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Old Feb 12, 2007, 9:09 PM   #11
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Your friend 20D pictures are better than your Nikon Coolpix not because his mid range Canon camera but because he is an experienced photographer, let's reversse the case, give him your camera I'm sure he take better pictures thanyou use his 20D.Photographers who handle those 20D 30D and up don't shoot in Auto mode, they use Manual mode to control the camera (the robot).

You are interested in the XTI, I can give you a brief summary of what you expect in the camera. The Canon XTI has a new sensor anti-static coated to minimize dust collected on the sensor plus the vibrating mechanism to shake off the dust everytime you turn the camera on and off, less chance for you to clean the sensor for yourself unless it's a severe case. The XTI is fairly an easy camera to handle, every key features can be accessed quickly. The custom settings are veryuseful for an advanced photographer to match a specific film type, in real life shooting you appreciate this feature with quick one push of a button. An option to add a battery grip for less than $200 you can shoot much more than with one battery. The AF is sensitive borrowed from the 30D. Canon lenses and Sigma, Tamron...the sky the limit.

The XTI body is around $700, set aside $300 for the first lens starting at the wide end 17-70mm, or 18-105mm depends on availibility where you buy the camera, don't buy camera and lens at different place, you want both ship to you at the same time so you have a complete set to use. $100 more for at least a 1Gb CF card, a camera bag. So far the total is $1,100.

After a one month return policy expired, buy a Canon flash, or a battery grip. From this on, you can look for a tele zoom to cover the other long end.

Lastly, ask your friend who is using the Canon 20D to help you make the best out of this 10MP XTI.
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Old Feb 12, 2007, 10:31 PM   #12
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Thanks a lot, Coldshot-

Once again, I love the backlighting, this time with a lovely Bird of Paradise Blossom. Very nicely done! Had you given any consideration to a bit of fill-in flash to light the front of your photo a bit?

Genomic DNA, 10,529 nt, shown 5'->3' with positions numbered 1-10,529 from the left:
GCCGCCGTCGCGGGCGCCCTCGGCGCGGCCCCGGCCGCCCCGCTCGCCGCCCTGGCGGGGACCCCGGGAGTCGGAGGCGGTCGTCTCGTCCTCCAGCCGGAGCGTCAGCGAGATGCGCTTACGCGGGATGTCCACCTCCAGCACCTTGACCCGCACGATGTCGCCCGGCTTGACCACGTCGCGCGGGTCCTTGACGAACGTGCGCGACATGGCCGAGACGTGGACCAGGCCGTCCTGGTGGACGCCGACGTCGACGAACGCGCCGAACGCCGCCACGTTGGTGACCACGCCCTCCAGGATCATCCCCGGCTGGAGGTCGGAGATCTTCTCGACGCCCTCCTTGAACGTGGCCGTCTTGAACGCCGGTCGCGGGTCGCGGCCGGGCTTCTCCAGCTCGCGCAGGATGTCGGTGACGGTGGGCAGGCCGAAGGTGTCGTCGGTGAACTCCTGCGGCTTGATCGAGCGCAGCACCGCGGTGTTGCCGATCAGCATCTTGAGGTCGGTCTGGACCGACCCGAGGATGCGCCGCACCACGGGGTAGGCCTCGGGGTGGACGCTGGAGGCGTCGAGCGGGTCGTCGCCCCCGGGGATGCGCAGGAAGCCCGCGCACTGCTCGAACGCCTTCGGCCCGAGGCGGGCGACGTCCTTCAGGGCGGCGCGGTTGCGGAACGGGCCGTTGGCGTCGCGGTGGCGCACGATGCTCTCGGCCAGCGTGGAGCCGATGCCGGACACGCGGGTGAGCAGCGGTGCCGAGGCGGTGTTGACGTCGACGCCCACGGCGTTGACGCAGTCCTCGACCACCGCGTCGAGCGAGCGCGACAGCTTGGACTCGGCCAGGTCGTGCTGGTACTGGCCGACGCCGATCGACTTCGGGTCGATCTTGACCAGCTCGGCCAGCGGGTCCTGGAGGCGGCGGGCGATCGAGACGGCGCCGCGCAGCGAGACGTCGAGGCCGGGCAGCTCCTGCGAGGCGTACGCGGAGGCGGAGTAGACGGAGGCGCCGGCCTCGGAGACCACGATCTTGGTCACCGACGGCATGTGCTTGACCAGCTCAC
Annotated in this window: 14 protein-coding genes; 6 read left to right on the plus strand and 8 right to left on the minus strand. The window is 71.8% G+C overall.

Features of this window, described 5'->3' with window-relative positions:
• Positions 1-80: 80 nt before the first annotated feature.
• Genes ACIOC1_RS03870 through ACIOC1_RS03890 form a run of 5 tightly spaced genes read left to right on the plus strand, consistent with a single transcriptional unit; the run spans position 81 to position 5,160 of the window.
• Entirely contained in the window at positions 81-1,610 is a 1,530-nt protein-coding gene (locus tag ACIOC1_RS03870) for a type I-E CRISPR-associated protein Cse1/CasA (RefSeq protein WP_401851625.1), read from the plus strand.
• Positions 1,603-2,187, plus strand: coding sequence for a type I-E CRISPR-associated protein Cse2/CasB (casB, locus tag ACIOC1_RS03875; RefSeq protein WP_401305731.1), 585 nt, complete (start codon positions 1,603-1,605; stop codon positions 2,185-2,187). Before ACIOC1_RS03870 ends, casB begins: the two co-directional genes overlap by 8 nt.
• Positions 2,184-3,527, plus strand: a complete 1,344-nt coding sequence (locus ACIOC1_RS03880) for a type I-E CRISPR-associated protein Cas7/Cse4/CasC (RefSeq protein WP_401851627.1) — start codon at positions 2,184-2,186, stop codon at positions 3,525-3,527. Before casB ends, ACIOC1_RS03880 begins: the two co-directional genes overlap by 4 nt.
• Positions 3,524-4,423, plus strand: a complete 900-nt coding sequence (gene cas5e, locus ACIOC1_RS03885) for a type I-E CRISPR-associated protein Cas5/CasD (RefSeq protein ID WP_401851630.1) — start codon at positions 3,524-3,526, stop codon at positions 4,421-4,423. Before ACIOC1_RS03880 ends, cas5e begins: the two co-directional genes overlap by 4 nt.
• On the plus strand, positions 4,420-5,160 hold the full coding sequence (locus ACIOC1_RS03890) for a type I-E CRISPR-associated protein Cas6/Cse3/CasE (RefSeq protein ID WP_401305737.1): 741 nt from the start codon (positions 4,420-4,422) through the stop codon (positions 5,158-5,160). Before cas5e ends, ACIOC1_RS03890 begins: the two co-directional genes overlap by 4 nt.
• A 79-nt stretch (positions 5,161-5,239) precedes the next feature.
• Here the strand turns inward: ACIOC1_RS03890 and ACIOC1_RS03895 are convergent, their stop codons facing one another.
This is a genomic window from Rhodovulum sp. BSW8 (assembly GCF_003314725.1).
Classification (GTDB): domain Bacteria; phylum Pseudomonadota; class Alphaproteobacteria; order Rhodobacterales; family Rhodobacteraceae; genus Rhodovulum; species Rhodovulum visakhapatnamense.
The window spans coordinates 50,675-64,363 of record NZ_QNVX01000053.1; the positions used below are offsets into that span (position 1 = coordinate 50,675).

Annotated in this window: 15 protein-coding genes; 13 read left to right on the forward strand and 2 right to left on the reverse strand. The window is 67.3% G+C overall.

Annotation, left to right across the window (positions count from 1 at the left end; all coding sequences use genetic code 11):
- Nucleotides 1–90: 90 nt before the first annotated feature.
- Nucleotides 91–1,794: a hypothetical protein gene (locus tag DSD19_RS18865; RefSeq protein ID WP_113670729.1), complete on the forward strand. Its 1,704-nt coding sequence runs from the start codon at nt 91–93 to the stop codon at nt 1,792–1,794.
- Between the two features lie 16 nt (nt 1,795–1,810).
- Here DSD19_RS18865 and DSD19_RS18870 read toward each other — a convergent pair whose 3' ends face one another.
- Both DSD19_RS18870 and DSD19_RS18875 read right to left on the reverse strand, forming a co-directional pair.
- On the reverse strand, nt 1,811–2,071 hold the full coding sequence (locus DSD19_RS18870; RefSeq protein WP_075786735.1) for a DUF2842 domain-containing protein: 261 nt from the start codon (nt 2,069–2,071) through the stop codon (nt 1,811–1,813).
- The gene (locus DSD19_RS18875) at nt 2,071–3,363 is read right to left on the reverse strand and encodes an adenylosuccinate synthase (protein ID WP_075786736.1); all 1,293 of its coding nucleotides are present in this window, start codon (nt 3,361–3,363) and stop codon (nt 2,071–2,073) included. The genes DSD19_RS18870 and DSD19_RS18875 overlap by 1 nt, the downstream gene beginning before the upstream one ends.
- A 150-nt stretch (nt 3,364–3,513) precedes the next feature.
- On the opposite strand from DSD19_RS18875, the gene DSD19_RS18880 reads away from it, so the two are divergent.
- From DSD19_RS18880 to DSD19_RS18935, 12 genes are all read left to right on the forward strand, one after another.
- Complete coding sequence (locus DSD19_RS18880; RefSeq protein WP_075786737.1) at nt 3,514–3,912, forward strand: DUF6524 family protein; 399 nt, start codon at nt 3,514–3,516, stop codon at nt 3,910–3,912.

Wow, here I am, a dedicated Nikon woman, beginning to have much more than a really passing interest in the XTi, a camera. a DSLRbody on whichI definitely dislike the grip! How could that happen. Quick pull out the wrist straps!

But, thanks to you, Coldshot, I have begun to take a second look at the Canon XTi. I have a lot of lenses, both for the Pentax and the Nikon format, but very little indeed for a Canon mount. perhaps the kit lens and the 28-135mm IS, that I used to use on my 20D years ago, that is it.

But in two threads now, you have really caught my attention, with posts about the Canon XTi. Expand my knowledge a bit if you will, please. What lens are you using for a walk around lens, and for a wide angle, how about a telephoto? Pity me! I love to try new cameras, be they DSLR, or anything else.

Coldshot, do you see what you have started within me!

MT/Sarah

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Old Feb 13, 2007, 12:25 AM   #13
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Sarah,

Each photographer has his own subject to specialize in,some choose sports, or macro, landscape, nature, wildlife...mine is portraiture/wedding during my film years, I cannot post pictures of people I don't have a written consent so I choose nature in order for me to post freely pictures of flowers, zoo animals, landscape, ect.

In portraits, I use fill flash or reflector to fill in the shadow of the subject, however to fill or not to fill depends on the photographer's judgement how he sees fit, for example whenI have a subject who has a round face,I use shadow to make her face look longer, more attractive, in that case no fill flash. This is one example to fill or not to fill, there are many more cases but it'll be out of the context of thisforum what camera to buy.

Go back to the flower shot, when shooting flowers you need saturated color, that's why photographers choose Fuji Velvia slide for deep color.I chose not to use flash fill to maintain maximum well defined contrast hightlight and shadow ignoring any shade in betweencreatingthe illusion of a3D affect in the picture. Photography is art, art has no rule not like math 1+1=2, you can do 1+1=3 if you like, it's your style your signature shot.

In a DSLR, the sensor is the heart of the camera, judge yourself the XTI sensor of what it's worth, the current price is around $700, are you willing to pay that price to have the camera now or you want to wait a little longer for a price drop depends on how bad you want the camera. The same when you buy a diamond, judge the carat, cut, color, the 3C and make an offer.

You are a Nikon photographer who came from Pentax same with me, I am a Canon photographer who also came from Pentax gear. However, my partner is a Nikon photographer with the D80, we know both sides of the bad boys Canon and Nikon they are currently against each other on the XTI and the D80 but us, we are good friends, we use both systems to enjoy photography hobby.

10MP vs 6Mp, I don't want to spend $700 or less to have a 6MP camera and stand next to the guy with a solid 10MP camera, I chose to stay on high ground at 10MP.